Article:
In 2014 we deployed bat detectors on two commercial ferries sailing routes through the southern North Sea. The two vessels were Flandria Seaways (DFDS Seaways) and the Pride of York (P&O Ferries), which sail from Felixstowe (UK) to Vlaardingen (Netherlands) and from Hull (UK) to Zeebrugge (Belgium) respectively. The aim of the study was to investigate the occurrence of bats over the North Sea, and to see if there were any clear patterns to records indicative of migration.
This study recorded Nathusius’ pipistrelle over the southern North Sea during both spring and autumn. Most of the records were considerable distances from shore. Other species recorded at sea, but close to land, were soprano pipistrelle and Leisler’s bat.
The timing of some of the Nathusius’ pipistrelle records, i.e. very close to dawn, indicated they may have been drawn to the ferries to roost. Most of the records were during periods of light, following winds, with three autumn records during a prolonged period of high pressure with an established airflow from the north and east. Arrivals of continental birds were noted almost daily during this period along the coastline of the southern North Sea.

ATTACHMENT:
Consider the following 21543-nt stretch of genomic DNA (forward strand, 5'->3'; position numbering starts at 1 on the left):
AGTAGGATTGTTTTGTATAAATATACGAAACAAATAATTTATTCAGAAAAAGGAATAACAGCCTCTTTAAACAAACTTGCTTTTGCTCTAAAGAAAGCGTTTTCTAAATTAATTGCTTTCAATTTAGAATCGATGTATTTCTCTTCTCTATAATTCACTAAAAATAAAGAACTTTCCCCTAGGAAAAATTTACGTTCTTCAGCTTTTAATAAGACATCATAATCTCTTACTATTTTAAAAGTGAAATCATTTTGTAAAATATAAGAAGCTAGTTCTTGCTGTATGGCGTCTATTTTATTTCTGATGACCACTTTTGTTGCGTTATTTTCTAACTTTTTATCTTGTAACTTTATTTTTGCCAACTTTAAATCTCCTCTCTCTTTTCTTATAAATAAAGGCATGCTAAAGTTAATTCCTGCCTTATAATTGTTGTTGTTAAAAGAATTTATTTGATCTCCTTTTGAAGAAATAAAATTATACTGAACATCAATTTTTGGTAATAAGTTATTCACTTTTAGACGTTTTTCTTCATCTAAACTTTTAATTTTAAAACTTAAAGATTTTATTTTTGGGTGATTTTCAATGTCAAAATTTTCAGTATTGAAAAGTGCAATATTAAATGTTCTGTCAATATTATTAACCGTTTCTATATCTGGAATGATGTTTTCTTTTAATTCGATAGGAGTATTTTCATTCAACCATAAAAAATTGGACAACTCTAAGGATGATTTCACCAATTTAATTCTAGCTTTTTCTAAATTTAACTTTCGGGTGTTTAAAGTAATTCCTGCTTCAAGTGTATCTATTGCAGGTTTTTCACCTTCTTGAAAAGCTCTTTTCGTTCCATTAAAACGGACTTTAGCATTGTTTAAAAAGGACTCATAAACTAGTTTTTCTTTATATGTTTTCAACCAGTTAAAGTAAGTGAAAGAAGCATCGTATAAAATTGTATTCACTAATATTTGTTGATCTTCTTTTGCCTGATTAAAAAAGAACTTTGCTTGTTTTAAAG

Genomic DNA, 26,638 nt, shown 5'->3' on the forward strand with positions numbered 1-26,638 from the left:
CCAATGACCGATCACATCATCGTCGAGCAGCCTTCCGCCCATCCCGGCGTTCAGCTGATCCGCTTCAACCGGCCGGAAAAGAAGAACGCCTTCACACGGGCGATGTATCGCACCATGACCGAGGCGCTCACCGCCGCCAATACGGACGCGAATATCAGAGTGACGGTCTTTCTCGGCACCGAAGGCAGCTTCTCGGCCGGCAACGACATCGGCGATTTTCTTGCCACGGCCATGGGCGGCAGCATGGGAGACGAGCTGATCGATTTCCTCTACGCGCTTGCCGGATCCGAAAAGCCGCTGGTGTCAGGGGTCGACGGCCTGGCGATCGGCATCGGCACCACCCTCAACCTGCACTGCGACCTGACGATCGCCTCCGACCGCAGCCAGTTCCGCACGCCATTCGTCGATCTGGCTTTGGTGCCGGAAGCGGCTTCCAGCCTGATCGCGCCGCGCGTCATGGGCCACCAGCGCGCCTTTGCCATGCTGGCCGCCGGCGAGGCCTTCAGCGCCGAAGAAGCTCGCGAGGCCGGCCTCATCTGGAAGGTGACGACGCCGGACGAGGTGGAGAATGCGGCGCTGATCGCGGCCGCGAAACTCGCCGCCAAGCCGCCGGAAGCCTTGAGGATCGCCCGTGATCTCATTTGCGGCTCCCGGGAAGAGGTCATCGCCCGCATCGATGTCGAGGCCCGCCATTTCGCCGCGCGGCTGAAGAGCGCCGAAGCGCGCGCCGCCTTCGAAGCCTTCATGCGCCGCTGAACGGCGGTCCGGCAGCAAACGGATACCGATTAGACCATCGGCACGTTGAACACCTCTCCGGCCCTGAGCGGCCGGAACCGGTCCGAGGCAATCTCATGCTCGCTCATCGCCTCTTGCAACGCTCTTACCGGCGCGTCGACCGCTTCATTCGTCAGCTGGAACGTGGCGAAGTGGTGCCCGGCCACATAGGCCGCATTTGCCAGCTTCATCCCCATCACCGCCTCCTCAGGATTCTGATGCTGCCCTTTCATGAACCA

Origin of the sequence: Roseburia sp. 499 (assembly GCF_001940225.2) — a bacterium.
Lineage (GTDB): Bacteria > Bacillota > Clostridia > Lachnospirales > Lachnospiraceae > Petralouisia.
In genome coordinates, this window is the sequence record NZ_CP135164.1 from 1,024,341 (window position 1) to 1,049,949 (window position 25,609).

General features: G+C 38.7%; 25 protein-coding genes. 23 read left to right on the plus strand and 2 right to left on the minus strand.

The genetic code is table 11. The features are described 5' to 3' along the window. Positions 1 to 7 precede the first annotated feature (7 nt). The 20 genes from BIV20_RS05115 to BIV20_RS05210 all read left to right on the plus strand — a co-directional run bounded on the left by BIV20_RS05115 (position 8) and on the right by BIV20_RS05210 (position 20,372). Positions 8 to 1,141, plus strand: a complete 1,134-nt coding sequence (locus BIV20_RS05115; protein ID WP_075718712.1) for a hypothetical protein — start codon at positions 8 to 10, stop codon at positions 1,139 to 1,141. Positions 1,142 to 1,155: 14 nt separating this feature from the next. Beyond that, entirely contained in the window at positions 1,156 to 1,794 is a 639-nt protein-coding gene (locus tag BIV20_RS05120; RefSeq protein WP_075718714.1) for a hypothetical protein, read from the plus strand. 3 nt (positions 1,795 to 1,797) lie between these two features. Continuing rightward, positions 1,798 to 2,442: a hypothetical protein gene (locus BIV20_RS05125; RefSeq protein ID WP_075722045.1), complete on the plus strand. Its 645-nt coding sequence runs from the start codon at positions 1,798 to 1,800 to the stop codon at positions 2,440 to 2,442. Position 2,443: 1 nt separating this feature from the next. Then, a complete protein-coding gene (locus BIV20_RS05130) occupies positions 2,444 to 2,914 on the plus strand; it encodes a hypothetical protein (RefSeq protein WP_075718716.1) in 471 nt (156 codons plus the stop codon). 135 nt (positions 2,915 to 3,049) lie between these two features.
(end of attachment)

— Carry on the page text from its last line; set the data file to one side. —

We believe the study is the first that has been published that provides evidence of bat migration recorded from offshore ferries in UK waters.
If you would like more information about this study, please contact Matt Hobbs.
Top photograph courtesy of P&O Ferries- Pride of York